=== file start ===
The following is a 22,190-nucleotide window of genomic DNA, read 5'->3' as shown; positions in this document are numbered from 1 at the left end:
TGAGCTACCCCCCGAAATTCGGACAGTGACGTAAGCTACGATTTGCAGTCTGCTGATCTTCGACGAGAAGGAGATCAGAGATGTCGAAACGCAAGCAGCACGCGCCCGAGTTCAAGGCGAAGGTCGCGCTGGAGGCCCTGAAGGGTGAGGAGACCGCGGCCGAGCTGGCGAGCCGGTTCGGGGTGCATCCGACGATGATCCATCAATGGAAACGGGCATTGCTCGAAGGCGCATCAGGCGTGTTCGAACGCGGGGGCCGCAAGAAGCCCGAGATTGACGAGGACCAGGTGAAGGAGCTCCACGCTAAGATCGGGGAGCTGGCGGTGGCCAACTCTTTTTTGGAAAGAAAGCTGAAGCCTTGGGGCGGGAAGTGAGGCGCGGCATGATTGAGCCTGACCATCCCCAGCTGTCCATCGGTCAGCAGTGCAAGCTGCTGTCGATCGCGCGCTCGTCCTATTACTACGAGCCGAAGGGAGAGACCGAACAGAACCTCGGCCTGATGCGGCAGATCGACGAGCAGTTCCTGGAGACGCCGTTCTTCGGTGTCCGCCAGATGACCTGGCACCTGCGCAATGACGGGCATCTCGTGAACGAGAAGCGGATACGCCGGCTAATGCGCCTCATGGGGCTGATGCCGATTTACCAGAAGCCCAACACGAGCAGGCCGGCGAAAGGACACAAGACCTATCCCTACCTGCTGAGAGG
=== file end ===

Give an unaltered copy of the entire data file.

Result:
The following is a 22,190-nucleotide window of genomic DNA, read 5'->3' as shown; positions in this document are numbered from 1 at the left end:
TGAGCTACCCCCCGAAATTCGGACAGTGACGTAAGCTACGATTTGCAGTCTGCTGATCTTCGACGAGAAGGAGATCAGAGATGTCGAAACGCAAGCAGCACGCGCCCGAGTTCAAGGCGAAGGTCGCGCTGGAGGCCCTGAAGGGTGAGGAGACCGCGGCCGAGCTGGCGAGCCGGTTCGGGGTGCATCCGACGATGATCCATCAATGGAAACGGGCATTGCTCGAAGGCGCATCAGGCGTGTTCGAACGCGGGGGCCGCAAGAAGCCCGAGATTGACGAGGACCAGGTGAAGGAGCTCCACGCTAAGATCGGGGAGCTGGCGGTGGCCAACTCTTTTTTGGAAAGAAAGCTGAAGCCTTGGGGCGGGAAGTGAGGCGCGGCATGATTGAGCCTGACCATCCCCAGCTGTCCATCGGTCAGCAGTGCAAGCTGCTGTCGATCGCGCGCTCGTCCTATTACTACGAGCCGAAGGGAGAGACCGAACAGAACCTCGGCCTGATGCGGCAGATCGACGAGCAGTTCCTGGAGACGCCGTTCTTCGGTGTCCGCCAGATGACCTGGCACCTGCGCAATGACGGGCATCTCGTGAACGAGAAGCGGATACGCCGGCTAATGCGCCTCATGGGGCTGATGCCGATTTACCAGAAGCCCAACACGAGCAGGCCGGCGAAAGGACACAAGACCTATCCCTACCTGCTGAGAGG